Book Review: Moonstone: The Boy Who Never Was – Sjón *****

It is kind of ironic that since mid-June this year, earthquake activity within the caldera of the mighty ice-covered Katla volcano has increased above background levels. This book is set in Reykjavik in 1918. The days are darker than usual and the sky is full of volcanic dust. It is the last time that the eruptions from the Katla volcano managed to penetrate the ice. Life is hard but it continues nonetheless. There are coal and food shortages as World War One plots its weary course and the ongoing eruption does little to boost people’s spirits.

Máni Steinn is sixteen and obsessed with a new arrival to the island. The Movies. During the day he lives a brutal and degrading life on the fringes of society, working as a prostitute. At night his dreams merge the themes and events from his favourite movies with the strands of his real life.

Just when you think that things can’t possibly get any worse the Spanish Flu epidemic arrives in Reykjavik killing hundreds and forcing vast numbers of the population to take to their beds. It doesn’t sound like a very uplifting tale but there is an innate beauty that resonates throughout the story. Translated from the original Icelandic by Victoria Cribb the language is so evocative of the times and the circumstances. There are no words wasted and yet it paints a picture that creeps into your consciousness and won’t let go.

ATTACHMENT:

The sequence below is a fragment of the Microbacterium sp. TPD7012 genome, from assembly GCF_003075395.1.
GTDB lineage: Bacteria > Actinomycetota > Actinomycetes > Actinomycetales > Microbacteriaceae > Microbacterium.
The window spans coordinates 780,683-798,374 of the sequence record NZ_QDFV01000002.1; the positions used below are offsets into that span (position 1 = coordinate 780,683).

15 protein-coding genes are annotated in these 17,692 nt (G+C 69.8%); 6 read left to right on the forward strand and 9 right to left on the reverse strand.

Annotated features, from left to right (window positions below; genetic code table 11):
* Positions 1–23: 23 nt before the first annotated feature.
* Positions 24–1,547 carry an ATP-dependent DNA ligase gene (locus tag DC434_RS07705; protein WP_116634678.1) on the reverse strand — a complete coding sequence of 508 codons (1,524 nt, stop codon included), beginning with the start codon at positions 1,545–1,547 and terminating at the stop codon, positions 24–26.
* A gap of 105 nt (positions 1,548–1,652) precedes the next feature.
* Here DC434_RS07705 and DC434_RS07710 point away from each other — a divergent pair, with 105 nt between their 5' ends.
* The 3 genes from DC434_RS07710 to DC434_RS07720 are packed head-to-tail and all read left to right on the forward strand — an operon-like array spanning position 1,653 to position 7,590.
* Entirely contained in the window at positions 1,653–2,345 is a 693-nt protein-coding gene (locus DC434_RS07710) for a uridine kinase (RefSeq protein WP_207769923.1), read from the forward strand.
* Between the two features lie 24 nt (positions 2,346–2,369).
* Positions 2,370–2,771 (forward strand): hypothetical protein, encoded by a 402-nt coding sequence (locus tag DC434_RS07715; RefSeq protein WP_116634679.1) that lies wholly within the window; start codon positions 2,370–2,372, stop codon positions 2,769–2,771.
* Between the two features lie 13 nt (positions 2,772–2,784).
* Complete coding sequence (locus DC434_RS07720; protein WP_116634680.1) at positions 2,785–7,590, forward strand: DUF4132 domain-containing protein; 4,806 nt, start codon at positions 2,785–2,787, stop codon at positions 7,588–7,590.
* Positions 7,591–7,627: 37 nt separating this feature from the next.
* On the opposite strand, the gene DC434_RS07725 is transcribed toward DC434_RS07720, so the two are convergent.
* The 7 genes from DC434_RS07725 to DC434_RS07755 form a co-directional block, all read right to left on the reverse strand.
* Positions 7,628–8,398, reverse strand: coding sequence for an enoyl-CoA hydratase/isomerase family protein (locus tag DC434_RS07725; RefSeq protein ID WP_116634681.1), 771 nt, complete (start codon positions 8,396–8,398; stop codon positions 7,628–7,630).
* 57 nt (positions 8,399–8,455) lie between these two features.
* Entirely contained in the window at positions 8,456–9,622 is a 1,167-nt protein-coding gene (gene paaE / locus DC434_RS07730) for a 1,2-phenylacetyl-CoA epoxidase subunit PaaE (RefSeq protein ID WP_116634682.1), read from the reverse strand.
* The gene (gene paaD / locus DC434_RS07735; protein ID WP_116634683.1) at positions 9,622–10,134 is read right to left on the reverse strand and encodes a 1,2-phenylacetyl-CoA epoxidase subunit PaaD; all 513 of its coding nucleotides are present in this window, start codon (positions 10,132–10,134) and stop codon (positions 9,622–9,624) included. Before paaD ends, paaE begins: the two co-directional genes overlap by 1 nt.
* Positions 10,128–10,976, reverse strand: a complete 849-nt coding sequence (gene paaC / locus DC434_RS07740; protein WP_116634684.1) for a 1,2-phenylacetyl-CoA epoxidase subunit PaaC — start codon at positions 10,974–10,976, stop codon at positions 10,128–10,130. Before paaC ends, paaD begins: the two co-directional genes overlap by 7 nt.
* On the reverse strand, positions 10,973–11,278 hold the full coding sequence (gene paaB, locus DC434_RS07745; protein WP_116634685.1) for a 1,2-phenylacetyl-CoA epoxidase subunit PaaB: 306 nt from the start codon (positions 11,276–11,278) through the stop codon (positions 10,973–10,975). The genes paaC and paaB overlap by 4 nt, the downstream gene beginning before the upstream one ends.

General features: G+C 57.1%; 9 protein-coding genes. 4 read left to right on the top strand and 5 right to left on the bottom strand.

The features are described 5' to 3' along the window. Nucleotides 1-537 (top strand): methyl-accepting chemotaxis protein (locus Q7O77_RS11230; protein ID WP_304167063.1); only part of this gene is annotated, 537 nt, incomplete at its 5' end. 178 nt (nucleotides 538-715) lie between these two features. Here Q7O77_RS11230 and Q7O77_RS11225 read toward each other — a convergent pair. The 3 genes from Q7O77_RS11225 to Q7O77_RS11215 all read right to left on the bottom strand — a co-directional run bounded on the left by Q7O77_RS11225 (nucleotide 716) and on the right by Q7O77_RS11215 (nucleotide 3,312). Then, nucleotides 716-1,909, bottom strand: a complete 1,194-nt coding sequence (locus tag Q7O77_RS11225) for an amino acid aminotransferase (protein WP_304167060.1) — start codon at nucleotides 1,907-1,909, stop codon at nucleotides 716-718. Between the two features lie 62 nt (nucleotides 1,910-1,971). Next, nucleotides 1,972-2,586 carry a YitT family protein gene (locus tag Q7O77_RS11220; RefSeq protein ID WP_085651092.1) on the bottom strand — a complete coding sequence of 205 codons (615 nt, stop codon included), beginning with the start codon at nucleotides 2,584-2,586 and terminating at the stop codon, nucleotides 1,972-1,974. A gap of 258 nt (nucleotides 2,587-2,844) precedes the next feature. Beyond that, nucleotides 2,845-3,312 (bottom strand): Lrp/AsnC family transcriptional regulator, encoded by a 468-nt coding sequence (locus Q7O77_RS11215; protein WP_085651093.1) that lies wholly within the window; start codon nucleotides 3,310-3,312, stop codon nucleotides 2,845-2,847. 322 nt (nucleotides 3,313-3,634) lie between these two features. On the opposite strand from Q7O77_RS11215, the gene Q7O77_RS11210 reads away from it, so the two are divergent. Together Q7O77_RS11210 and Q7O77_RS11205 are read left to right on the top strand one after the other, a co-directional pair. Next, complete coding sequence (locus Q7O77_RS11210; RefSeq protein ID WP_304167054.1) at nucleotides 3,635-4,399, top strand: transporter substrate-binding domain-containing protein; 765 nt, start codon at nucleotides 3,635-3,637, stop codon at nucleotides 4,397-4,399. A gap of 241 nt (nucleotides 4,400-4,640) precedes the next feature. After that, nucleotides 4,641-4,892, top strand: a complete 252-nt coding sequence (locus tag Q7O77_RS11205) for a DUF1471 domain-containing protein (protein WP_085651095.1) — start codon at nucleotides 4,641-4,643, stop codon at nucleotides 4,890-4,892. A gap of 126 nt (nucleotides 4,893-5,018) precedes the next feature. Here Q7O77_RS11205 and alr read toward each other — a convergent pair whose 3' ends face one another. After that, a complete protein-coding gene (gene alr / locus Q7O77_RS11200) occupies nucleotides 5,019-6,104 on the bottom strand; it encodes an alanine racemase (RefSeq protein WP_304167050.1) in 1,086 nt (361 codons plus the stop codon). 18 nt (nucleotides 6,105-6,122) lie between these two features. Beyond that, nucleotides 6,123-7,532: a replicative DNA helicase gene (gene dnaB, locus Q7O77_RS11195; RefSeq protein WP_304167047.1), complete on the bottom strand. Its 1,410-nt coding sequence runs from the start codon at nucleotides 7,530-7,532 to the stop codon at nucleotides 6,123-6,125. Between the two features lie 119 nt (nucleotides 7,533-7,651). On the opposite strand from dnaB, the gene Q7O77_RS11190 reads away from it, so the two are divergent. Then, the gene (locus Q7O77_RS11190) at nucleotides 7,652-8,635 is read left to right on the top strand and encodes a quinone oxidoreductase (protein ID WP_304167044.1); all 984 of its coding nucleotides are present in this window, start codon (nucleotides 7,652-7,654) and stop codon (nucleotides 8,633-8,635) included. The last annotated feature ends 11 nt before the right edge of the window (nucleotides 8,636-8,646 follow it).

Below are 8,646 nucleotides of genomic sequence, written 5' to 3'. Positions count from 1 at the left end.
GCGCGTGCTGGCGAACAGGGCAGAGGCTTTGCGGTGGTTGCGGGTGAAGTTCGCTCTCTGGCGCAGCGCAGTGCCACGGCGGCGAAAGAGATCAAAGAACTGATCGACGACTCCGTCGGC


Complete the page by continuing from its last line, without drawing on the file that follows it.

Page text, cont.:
There are some graphic sex scenes that may disturb some readers but unlike many modern novels there is nothing superfluous about them and all is intrinsically valuable to the plot. A wonderful story of courage and bravery in the face of sheer despair.

Supplied by Net Galley and Hodder & Stoughton in exchange for an honest review.

UK Publication date: 2 June 2016. 160 pages.

Moonstone: The Boy Who Never Was

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